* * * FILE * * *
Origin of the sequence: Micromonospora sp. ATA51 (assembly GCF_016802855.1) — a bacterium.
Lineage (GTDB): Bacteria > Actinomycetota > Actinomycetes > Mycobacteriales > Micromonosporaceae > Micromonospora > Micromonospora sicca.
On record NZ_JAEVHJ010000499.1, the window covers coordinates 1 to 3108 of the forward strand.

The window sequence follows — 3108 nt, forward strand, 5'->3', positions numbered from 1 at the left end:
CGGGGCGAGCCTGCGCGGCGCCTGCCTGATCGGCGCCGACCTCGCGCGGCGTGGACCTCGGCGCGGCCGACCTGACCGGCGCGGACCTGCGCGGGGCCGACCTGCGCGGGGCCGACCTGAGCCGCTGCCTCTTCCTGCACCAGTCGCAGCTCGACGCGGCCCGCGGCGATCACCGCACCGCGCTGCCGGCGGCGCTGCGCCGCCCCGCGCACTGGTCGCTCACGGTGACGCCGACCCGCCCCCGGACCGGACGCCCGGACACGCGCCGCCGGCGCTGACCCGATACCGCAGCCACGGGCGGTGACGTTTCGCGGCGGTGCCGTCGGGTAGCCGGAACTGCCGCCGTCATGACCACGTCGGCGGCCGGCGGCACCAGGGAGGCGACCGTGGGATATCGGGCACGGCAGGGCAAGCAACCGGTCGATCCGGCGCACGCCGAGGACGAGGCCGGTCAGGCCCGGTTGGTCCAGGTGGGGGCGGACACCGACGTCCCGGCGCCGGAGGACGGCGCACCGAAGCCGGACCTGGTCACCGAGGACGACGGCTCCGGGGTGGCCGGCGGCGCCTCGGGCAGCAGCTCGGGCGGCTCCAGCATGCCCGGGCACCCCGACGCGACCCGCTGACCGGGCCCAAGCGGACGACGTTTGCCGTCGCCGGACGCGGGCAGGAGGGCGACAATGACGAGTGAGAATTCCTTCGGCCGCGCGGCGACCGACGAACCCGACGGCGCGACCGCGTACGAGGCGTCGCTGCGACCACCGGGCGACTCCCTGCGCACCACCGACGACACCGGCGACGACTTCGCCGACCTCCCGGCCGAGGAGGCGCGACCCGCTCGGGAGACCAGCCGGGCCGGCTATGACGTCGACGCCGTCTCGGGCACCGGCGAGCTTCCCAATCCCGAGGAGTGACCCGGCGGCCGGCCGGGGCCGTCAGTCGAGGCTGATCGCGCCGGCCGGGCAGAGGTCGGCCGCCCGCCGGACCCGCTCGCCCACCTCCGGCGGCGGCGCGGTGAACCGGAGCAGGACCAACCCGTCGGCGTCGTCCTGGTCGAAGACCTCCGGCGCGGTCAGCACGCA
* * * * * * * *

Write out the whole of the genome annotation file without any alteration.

Origin of the sequence: Micromonospora sp. ATA51 (assembly GCF_016802855.1) — a bacterium.
Lineage (GTDB): Bacteria > Actinomycetota > Actinomycetes > Mycobacteriales > Micromonosporaceae > Micromonospora > Micromonospora sicca.
On record NZ_JAEVHJ010000499.1, the window covers coordinates 1 to 3108 of the forward strand.

The window sequence follows — 3108 nt, forward strand, 5'->3', positions numbered from 1 at the left end:
CGGGGCGAGCCTGCGCGGCGCCTGCCTGATCGGCGCCGACCTCGCGCGGCGTGGACCTCGGCGCGGCCGACCTGACCGGCGCGGACCTGCGCGGGGCCGACCTGCGCGGGGCCGACCTGAGCCGCTGCCTCTTCCTGCACCAGTCGCAGCTCGACGCGGCCCGCGGCGATCACCGCACCGCGCTGCCGGCGGCGCTGCGCCGCCCCGCGCACTGGTCGCTCACGGTGACGCCGACCCGCCCCCGGACCGGACGCCCGGACACGCGCCGCCGGCGCTGACCCGATACCGCAGCCACGGGCGGTGACGTTTCGCGGCGGTGCCGTCGGGTAGCCGGAACTGCCGCCGTCATGACCACGTCGGCGGCCGGCGGCACCAGGGAGGCGACCGTGGGATATCGGGCACGGCAGGGCAAGCAACCGGTCGATCCGGCGCACGCCGAGGACGAGGCCGGTCAGGCCCGGTTGGTCCAGGTGGGGGCGGACACCGACGTCCCGGCGCCGGAGGACGGCGCACCGAAGCCGGACCTGGTCACCGAGGACGACGGCTCCGGGGTGGCCGGCGGCGCCTCGGGCAGCAGCTCGGGCGGCTCCAGCATGCCCGGGCACCCCGACGCGACCCGCTGACCGGGCCCAAGCGGACGACGTTTGCCGTCGCCGGACGCGGGCAGGAGGGCGACAATGACGAGTGAGAATTCCTTCGGCCGCGCGGCGACCGACGAACCCGACGGCGCGACCGCGTACGAGGCGTCGCTGCGACCACCGGGCGACTCCCTGCGCACCACCGACGACACCGGCGACGACTTCGCCGACCTCCCGGCCGAGGAGGCGCGACCCGCTCGGGAGACCAGCCGGGCCGGCTATGACGTCGACGCCGTCTCGGGCACCGGCGAGCTTCCCAATCCCGAGGAGTGACCCGGCGGCCGGCCGGGGCCGTCAGTCGAGGCTGATCGCGCCGGCCGGGCAGAGGTCGGCCGCCCGCCGGACCCGCTCGCCCACCTCCGGCGGCGGCGCGGTGAACCGGAGCAGGACCAACCCGTCGGCGTCGTCCTGGTCGAAGACCTCCGGCGCGGTCAGCACGCA